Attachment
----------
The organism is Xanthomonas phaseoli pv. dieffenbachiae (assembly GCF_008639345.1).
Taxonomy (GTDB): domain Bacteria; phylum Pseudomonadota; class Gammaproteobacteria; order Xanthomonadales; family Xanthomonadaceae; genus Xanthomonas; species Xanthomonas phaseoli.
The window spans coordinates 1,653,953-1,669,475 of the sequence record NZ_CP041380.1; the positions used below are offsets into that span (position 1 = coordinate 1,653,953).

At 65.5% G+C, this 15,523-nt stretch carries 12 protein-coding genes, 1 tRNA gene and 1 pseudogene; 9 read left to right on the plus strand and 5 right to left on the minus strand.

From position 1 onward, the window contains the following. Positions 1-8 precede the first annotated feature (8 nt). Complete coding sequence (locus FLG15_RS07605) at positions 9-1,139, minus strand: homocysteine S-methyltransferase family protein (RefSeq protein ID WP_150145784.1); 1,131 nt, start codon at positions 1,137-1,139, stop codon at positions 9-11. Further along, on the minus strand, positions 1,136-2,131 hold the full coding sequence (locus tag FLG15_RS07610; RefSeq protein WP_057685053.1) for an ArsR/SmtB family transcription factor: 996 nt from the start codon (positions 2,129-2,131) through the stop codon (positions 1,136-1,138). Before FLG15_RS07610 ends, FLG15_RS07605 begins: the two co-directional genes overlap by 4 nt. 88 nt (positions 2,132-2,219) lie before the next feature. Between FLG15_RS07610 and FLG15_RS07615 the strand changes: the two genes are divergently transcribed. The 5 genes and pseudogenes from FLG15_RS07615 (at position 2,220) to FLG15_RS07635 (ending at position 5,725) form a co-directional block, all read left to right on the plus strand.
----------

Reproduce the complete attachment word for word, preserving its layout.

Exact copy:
The organism is Xanthomonas phaseoli pv. dieffenbachiae (assembly GCF_008639345.1).
Taxonomy (GTDB): domain Bacteria; phylum Pseudomonadota; class Gammaproteobacteria; order Xanthomonadales; family Xanthomonadaceae; genus Xanthomonas; species Xanthomonas phaseoli.
The window spans coordinates 1,653,953-1,669,475 of the sequence record NZ_CP041380.1; the positions used below are offsets into that span (position 1 = coordinate 1,653,953).

At 65.5% G+C, this 15,523-nt stretch carries 12 protein-coding genes, 1 tRNA gene and 1 pseudogene; 9 read left to right on the plus strand and 5 right to left on the minus strand.

From position 1 onward, the window contains the following. Positions 1-8 precede the first annotated feature (8 nt). Complete coding sequence (locus FLG15_RS07605) at positions 9-1,139, minus strand: homocysteine S-methyltransferase family protein (RefSeq protein ID WP_150145784.1); 1,131 nt, start codon at positions 1,137-1,139, stop codon at positions 9-11. Further along, on the minus strand, positions 1,136-2,131 hold the full coding sequence (locus tag FLG15_RS07610; RefSeq protein WP_057685053.1) for an ArsR/SmtB family transcription factor: 996 nt from the start codon (positions 2,129-2,131) through the stop codon (positions 1,136-1,138). Before FLG15_RS07610 ends, FLG15_RS07605 begins: the two co-directional genes overlap by 4 nt. 88 nt (positions 2,132-2,219) lie before the next feature. Between FLG15_RS07610 and FLG15_RS07615 the strand changes: the two genes are divergently transcribed. The 5 genes and pseudogenes from FLG15_RS07615 (at position 2,220) to FLG15_RS07635 (ending at position 5,725) form a co-directional block, all read left to right on the plus strand.